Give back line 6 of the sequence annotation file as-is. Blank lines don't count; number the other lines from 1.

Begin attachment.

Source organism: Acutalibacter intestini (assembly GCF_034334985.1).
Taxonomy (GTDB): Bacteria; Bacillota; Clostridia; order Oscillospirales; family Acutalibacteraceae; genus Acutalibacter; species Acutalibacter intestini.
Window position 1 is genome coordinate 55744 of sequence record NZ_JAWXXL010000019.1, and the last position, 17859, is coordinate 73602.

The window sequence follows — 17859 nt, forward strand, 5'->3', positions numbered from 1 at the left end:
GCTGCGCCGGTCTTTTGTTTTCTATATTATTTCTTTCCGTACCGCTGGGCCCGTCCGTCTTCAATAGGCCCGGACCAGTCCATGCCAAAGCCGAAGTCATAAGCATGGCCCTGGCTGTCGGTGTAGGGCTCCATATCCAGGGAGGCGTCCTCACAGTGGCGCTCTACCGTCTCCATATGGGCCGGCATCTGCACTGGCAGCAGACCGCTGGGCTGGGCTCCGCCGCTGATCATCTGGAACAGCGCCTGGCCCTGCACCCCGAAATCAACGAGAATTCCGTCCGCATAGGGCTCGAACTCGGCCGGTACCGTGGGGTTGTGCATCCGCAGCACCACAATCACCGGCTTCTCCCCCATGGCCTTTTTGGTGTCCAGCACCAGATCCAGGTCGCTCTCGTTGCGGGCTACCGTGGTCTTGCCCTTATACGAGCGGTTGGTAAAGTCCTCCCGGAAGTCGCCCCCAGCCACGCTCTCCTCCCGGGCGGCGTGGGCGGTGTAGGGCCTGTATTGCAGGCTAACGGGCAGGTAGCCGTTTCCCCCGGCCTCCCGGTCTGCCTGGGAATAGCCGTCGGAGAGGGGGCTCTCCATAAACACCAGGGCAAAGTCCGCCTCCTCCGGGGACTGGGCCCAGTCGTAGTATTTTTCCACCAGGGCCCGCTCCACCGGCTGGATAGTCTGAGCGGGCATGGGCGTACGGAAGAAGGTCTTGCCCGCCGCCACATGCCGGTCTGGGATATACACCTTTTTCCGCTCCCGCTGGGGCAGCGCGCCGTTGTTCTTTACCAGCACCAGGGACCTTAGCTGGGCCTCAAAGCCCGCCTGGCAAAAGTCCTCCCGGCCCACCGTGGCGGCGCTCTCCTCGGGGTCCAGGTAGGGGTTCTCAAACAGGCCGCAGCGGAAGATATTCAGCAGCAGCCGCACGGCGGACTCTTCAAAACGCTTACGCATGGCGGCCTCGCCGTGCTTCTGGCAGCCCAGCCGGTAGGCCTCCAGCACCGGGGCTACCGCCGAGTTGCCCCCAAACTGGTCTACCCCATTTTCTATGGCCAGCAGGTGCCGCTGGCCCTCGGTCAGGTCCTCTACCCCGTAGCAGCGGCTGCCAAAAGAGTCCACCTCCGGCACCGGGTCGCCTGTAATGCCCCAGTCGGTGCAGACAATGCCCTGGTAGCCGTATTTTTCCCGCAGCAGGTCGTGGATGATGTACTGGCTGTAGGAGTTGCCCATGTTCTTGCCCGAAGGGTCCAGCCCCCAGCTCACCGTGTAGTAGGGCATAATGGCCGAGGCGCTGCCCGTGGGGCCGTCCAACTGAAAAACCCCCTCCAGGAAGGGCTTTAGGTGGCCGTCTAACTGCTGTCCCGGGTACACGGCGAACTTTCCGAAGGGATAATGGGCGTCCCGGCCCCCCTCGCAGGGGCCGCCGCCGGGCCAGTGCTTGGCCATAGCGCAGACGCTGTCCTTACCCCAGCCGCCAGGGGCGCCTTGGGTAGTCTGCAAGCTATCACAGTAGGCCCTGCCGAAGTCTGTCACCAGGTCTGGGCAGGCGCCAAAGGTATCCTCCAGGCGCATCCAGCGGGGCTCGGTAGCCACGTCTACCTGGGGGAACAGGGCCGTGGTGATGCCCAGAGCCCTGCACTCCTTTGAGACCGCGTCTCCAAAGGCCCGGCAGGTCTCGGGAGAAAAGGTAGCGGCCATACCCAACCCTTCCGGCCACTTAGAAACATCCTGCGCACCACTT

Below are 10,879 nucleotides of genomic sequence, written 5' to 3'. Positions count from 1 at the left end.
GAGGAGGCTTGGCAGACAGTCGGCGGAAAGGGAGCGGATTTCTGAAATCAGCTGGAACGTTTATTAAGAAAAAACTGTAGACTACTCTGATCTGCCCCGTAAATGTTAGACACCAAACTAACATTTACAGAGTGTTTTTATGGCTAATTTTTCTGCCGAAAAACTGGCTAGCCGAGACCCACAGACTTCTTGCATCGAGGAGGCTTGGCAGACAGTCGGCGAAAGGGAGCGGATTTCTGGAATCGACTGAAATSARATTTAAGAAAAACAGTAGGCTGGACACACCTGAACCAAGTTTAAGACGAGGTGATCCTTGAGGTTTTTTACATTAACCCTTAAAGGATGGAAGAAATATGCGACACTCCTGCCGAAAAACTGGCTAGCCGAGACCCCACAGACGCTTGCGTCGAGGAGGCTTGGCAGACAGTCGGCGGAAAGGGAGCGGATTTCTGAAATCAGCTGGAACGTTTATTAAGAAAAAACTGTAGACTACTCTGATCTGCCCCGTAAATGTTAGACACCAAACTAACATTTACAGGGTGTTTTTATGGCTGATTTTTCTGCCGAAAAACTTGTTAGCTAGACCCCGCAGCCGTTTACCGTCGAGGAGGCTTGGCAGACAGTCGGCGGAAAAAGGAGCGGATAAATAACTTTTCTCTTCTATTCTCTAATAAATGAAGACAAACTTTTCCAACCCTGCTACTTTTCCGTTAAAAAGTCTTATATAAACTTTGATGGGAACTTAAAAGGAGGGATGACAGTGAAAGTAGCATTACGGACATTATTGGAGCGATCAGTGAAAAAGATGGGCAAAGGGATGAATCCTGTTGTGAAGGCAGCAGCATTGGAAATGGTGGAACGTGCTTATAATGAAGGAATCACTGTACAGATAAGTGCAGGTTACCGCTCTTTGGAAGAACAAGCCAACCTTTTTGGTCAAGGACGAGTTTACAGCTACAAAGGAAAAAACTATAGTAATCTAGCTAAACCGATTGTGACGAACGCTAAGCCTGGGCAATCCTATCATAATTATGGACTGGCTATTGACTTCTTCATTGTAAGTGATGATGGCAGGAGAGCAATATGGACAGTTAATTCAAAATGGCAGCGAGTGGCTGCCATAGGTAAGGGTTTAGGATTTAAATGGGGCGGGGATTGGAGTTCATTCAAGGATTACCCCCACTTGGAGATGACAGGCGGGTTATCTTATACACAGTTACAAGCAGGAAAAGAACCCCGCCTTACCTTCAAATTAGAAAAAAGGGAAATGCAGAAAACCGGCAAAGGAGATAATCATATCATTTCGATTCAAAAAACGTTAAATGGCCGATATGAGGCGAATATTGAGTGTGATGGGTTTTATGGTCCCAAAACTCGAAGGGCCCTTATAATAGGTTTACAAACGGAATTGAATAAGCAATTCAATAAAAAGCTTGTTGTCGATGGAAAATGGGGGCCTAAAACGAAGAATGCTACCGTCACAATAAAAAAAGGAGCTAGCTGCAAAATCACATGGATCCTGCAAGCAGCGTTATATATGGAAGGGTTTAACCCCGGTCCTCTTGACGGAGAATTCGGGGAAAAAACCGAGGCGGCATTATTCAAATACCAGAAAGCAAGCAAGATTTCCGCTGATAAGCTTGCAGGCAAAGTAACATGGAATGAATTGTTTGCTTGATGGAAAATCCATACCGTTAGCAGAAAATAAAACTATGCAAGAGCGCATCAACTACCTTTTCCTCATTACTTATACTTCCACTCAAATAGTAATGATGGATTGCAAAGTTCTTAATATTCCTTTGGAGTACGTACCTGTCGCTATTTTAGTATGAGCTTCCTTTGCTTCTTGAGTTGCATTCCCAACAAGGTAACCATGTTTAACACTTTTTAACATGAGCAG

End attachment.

Below are 10,879 nucleotides of genomic sequence, written 5' to 3'. Positions count from 1 at the left end.